The Biden administration officially removed a significant hurdle for poor immigrants by issuing a new final rule clarifying how the Department of Homeland Security (DHS) will administer the public charge ground of inadmissibility early this month.
It is being hoped that this rule change will help reduce fear and confusion among immigrants and U.S. citizens and ensure fair and consistent adjudications for those seeking admission at ports of entry or adjustment of status to lawful permanent residents inside the United States.
The new rule which is set to take effect Dec 23, 2022 “restores the historical understanding of a ‘public charge’ that had been in place for decades,” according to a DHS press release.
DHS has been applying the public charge ground of inadmissibility since March 9, 2021 which has been consistent with the 1999 Interim Field Guidance, the policy that was in place for two decades before the 2019 public charge final rule was implemented.
On the 17th of February, 2022, DHS Secretary Alejandro N. Mayorkas commented that “The 2019 public charge rule was not consistent with our nation’s values, under this proposed rule we will return to the historical understanding of the term ‘public charge’ and individuals will not be penalized for choosing to access the health benefits and other supplemental government services available to them.”
In 2019, the Trump administration expanded the interpretation of the term “public charge” and the types of public benefits considered. It led many non-citizens to be fearful of accessing benefits that Congress intended them to have, including non-citizens who are not subject to the public charge ground of inadmissibility, such as children in mixed-status households. The prior administration also created a new test that considered applicants’ income, age, medical conditions, skills and family size to determine whether they were likely to rely on these benefits in the future. With the 2019 public charge rule vacated, the DHS is now undertaking an open and fair rulemaking process to establish a new regulation.
Secretary Mayorkas when speaking on the new rule recently said that this action will ensure fair and humane treatment of legal immigrants and their US citizen family members and that no one would be penalizing individuals for choosing to access the health benefits and other supplemental government services available to them.
Under the new rule published in the Federal Register, the determination of a non-citizen becoming a public charge — becoming primarily dependent on the government for subsistence — will be based on the noncitizen’s “age; health; family status; assets, resources, and financial status; and education and skills,” as required by the INA, the filing of Form I-864, Affidavit of Support Under Section 213A of the INA, submitted on a noncitizen’s behalf when one is required; and the noncitizen’s prior or current receipt of Supplemental Security Income (SSI); cash assistance for income maintenance under Temporary Assistance for Needy Families (TANF); State, tribal, territorial, or local cash benefit programs for income maintenance (often called “General Assistance”); or long-term institutionalization at government expense.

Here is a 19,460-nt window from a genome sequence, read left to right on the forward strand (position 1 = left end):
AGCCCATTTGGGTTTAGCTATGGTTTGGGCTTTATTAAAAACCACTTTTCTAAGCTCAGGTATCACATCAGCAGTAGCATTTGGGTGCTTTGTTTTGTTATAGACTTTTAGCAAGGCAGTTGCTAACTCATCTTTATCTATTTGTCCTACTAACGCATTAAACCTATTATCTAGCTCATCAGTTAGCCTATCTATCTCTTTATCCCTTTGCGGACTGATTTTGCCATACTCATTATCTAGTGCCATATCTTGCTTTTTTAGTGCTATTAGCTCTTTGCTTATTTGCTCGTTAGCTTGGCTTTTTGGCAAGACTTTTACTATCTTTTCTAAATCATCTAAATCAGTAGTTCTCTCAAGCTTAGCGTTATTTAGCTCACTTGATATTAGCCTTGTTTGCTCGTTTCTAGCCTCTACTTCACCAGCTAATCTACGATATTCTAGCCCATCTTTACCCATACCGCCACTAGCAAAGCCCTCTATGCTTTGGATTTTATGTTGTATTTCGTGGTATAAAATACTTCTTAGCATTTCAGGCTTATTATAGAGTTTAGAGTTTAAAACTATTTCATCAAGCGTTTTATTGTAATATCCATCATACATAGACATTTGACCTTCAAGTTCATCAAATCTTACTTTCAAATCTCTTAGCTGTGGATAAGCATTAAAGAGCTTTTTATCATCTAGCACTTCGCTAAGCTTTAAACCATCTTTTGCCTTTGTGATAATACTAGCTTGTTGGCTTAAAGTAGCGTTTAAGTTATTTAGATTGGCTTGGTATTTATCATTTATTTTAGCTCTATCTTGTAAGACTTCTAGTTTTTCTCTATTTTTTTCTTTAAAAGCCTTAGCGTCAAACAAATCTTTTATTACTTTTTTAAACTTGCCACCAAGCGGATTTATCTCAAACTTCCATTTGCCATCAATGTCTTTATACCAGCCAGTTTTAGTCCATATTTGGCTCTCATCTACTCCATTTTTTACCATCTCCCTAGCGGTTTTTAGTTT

The announcement of the rule change has been welcomed by immigrant advocates all around the country, who said the Trump administration’s expanded rule had created a hard atmosphere for those seeking legal residency.
“The public charge regulation caused such fear among immigrants who sought to legally apply for a green card that many chose to forego health care and vital economic support,” American Immigration Lawyers Association President Jeremy McKinney stated. “These changes to simplify and demystify the rule will truly change lives across our nation.”
The critics of Biden’s immigration policies as expected responded. The Governors of Arizona and Texas in a show of displeasure at the rule changes that have been ongoing since the Biden administration came into power sent hundreds of buses filled with migrants up to Washington D.C. which created a mini-humanitarian crisis according to D.C. Mayor Muriel Bowser.
Bowser declared a public emergency a day after the rule change and when the migrants flooded into the D.C. metropolis by setting up a new Office of Migrant Services to provide support to the estimated 9,400 immigrants bused to the nation’s capital by the pair of Republican Governors.
While she said that most people bused in will have to be moved on to other destinations, the new office will work with nonprofits to meet their needs.
Overall, the Biden administration has shown it remains committed to its promise of repealing the crippling policies of the previous administration on immigrants and migrants can at least start to heave a sigh of relief.